From the emails, voice mails and other sources:
LAST OF THE LOT When Lynn Russell died Thursday at age 90, Modesto lost its last living link to Frank Mancini and his original Modesto Boys Band.
It also lost a man with a love for Mancini's longer-lasting creation, MoBand. And finally, it lost Alowishus J. Jones, the airplane-riding clown Russell portrayed in air shows.
Indeed, Russell lived quite a life. He descended from some of Modesto's pioneer families the Drakes and Coffees who came west by wagon train in the 1860s.
He began playing music at 14 four reed instruments, though the saxophone was his favorite in Mancini's boys band and MoBand.
Russell served with showbiz great Mickey Rooney during World War II and later joined Rooney's touring band. When Rooney came to Modesto for a night at The State Theatre in 2002, he gave his old friend Russell a shout-out.
Russell performed his aerial clown act with Gold Coast Air Shows from about 1962 to 1966.
"He would ride on the back of the plane just holding on with his hands (he would always drop his parachute before getting on the plane) as part of his act," daughter Vicki Bauman said. "I asked him why he did that, before he passed last week, and he told me, 'It made the kids laugh.' "
When his stuntman days ended, Russell went from air to land by joining the Shriners.
"He had a clown car that he built and never missed a parade until he became too old to manage the car," Bauman said.
Russell played jazz locally throughout the valley, including with Deck Hogin's Hogin's Heroes band.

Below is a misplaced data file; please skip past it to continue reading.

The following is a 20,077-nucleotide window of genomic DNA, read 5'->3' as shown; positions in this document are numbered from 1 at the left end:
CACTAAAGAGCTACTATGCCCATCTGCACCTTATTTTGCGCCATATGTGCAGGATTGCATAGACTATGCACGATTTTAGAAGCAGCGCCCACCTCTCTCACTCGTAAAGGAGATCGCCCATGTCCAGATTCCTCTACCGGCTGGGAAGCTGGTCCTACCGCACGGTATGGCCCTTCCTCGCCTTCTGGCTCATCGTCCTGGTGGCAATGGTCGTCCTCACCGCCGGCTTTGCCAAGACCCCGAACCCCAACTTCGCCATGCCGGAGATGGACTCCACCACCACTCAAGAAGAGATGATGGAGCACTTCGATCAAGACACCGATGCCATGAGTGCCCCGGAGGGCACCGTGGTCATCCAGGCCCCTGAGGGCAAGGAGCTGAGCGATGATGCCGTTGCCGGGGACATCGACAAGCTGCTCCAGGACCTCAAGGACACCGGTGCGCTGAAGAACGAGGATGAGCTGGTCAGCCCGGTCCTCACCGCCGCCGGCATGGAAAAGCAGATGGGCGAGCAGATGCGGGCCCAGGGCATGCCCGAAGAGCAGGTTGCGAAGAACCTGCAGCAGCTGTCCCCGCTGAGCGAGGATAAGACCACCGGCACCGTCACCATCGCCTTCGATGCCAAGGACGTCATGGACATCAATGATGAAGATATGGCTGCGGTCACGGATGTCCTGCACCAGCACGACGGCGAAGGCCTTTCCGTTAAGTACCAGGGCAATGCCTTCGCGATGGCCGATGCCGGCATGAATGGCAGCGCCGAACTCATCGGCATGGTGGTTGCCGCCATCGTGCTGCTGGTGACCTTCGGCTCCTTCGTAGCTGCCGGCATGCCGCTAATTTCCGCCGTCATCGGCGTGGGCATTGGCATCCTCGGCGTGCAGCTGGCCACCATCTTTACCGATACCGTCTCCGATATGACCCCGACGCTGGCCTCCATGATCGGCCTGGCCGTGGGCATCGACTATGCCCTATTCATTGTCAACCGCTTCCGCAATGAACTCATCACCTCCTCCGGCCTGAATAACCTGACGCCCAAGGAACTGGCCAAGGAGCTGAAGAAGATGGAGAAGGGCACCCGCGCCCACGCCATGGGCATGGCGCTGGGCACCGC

He played in MoBand most of his life, serving as its president for many years, and played an important role in improving Mancini Bowl at Graceada Park.
Russell continued to play music into his 80s, until a stroke ended his career as a performer. On his 90th birthday June 7, 2012 he was honored on MoBand's season-opening night.
"It makes me want to cry it feels so good," he said at the event. "I get teary-eyed just thinking about it."
KEEP THE TOP UP Saw this one Monday on Facebook: "Reopening of Ceres Drive-In Theater!"
Of course, that depends on how many people venture to the theater grounds 1651 E. Whitmore Ave. for a car wash March 30. The proceeds will be used to help reopen the drive-in, which closed in 2008.
The fund-raiser will run from 10 a.m. to 4 p.m.; cost is $5 for each car, pickup or sport utility vehicle.
I wrote about the old drive-ins and Ceres' hope of resurrecting the last one to operate here in more than a decade in my Feb. 16 column.
Granted, fund-raising events to relaunch private businesses are rare. But if that's what it takes for the drive-in to reopen and give families affordable entertainment, I wish them all the soiled sedans, crud-covered coupes, pigeon-pelted pickups and sooty SUVs they can handle.
MONUMENTAL RESTORATION And last week, I wrote about the recent dismantling of a memorial north of Oakdale crosses representing each of the five nursery workers killed in a 2006 collision by a pickup driver who tested positive for heroin.
Shortly after the crash, the crosses appeared on the east side of Valley Home Road, along with a religious statue. The memorial remained intact until someone tore it apart sometime in the past few weeks. The crosses ended up on the west side of the road, leaning against a fence.
Since last' week's column, the memorial has been rebuilt on the east side, according to area residents who called or emailed.
Jeff Jardine's column appears Sundays, Tuesdays and Thursdays in Local News. He can be reached at email@example.com, @jeffjardine57 on Twitter or at (209) 578-2383.